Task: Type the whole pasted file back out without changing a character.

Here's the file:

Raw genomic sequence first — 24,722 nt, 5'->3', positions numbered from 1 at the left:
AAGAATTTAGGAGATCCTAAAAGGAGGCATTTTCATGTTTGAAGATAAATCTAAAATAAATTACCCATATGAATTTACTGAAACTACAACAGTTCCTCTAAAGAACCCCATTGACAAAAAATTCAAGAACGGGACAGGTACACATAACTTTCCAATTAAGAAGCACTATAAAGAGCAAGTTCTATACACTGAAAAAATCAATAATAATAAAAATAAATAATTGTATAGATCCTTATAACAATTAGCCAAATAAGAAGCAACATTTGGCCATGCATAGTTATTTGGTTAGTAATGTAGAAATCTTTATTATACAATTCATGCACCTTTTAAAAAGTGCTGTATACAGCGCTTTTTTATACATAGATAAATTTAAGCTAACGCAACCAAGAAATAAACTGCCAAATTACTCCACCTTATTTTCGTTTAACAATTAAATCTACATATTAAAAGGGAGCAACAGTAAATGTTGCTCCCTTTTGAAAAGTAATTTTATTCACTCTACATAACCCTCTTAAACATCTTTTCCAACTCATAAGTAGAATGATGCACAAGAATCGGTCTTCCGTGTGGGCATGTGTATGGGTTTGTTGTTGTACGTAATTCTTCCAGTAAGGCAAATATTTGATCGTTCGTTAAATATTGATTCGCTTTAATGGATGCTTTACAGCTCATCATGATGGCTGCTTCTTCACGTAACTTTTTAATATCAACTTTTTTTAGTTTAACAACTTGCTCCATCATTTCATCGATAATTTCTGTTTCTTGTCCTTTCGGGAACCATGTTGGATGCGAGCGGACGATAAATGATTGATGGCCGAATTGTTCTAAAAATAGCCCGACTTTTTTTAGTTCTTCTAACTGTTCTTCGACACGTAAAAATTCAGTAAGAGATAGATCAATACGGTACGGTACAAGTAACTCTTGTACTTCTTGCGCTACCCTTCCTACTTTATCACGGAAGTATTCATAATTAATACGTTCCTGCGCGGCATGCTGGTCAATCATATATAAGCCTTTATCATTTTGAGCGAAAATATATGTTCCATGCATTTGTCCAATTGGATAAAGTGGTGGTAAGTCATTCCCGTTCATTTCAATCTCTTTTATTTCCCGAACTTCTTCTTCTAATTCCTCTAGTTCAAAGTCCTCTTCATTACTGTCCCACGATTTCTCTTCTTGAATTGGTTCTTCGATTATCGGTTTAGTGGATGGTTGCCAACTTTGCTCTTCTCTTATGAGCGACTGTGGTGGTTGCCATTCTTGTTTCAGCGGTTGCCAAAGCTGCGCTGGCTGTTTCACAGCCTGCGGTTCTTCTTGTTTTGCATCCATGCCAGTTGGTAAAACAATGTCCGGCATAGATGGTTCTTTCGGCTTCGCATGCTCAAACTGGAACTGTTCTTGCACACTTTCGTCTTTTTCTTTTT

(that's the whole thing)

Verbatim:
Raw genomic sequence first — 24,722 nt, 5'->3', positions numbered from 1 at the left:
AAGAATTTAGGAGATCCTAAAAGGAGGCATTTTCATGTTTGAAGATAAATCTAAAATAAATTACCCATATGAATTTACTGAAACTACAACAGTTCCTCTAAAGAACCCCATTGACAAAAAATTCAAGAACGGGACAGGTACACATAACTTTCCAATTAAGAAGCACTATAAAGAGCAAGTTCTATACACTGAAAAAATCAATAATAATAAAAATAAATAATTGTATAGATCCTTATAACAATTAGCCAAATAAGAAGCAACATTTGGCCATGCATAGTTATTTGGTTAGTAATGTAGAAATCTTTATTATACAATTCATGCACCTTTTAAAAAGTGCTGTATACAGCGCTTTTTTATACATAGATAAATTTAAGCTAACGCAACCAAGAAATAAACTGCCAAATTACTCCACCTTATTTTCGTTTAACAATTAAATCTACATATTAAAAGGGAGCAACAGTAAATGTTGCTCCCTTTTGAAAAGTAATTTTATTCACTCTACATAACCCTCTTAAACATCTTTTCCAACTCATAAGTAGAATGATGCACAAGAATCGGTCTTCCGTGTGGGCATGTGTATGGGTTTGTTGTTGTACGTAATTCTTCCAGTAAGGCAAATATTTGATCGTTCGTTAAATATTGATTCGCTTTAATGGATGCTTTACAGCTCATCATGATGGCTGCTTCTTCACGTAACTTTTTAATATCAACTTTTTTTAGTTTAACAACTTGCTCCATCATTTCATCGATAATTTCTGTTTCTTGTCCTTTCGGGAACCATGTTGGATGCGAGCGGACGATAAATGATTGATGGCCGAATTGTTCTAAAAATAGCCCGACTTTTTTTAGTTCTTCTAACTGTTCTTCGACACGTAAAAATTCAGTAAGAGATAGATCAATACGGTACGGTACAAGTAACTCTTGTACTTCTTGCGCTACCCTTCCTACTTTATCACGGAAGTATTCATAATTAATACGTTCCTGCGCGGCATGCTGGTCAATCATATATAAGCCTTTATCATTTTGAGCGAAAATATATGTTCCATGCATTTGTCCAATTGGATAAAGTGGTGGTAAGTCATTCCCGTTCATTTCAATCTCTTTTATTTCCCGAACTTCTTCTTCTAATTCCTCTAGTTCAAAGTCCTCTTCATTACTGTCCCACGATTTCTCTTCTTGAATTGGTTCTTCGATTATCGGTTTAGTGGATGGTTGCCAACTTTGCTCTTCTCTTATGAGCGACTGTGGTGGTTGCCATTCTTGTTTCAGCGGTTGCCAAAGCTGCGCTGGCTGTTTCACAGCCTGCGGTTCTTCTTGTTTTGCATCCATGCCAGTTGGTAAAACAATGTCCGGCATAGATGGTTCTTTCGGCTTCGCATGCTCAAACTGGAACTGTTCTTGCACACTTTCGTCTTTTTCTTTTT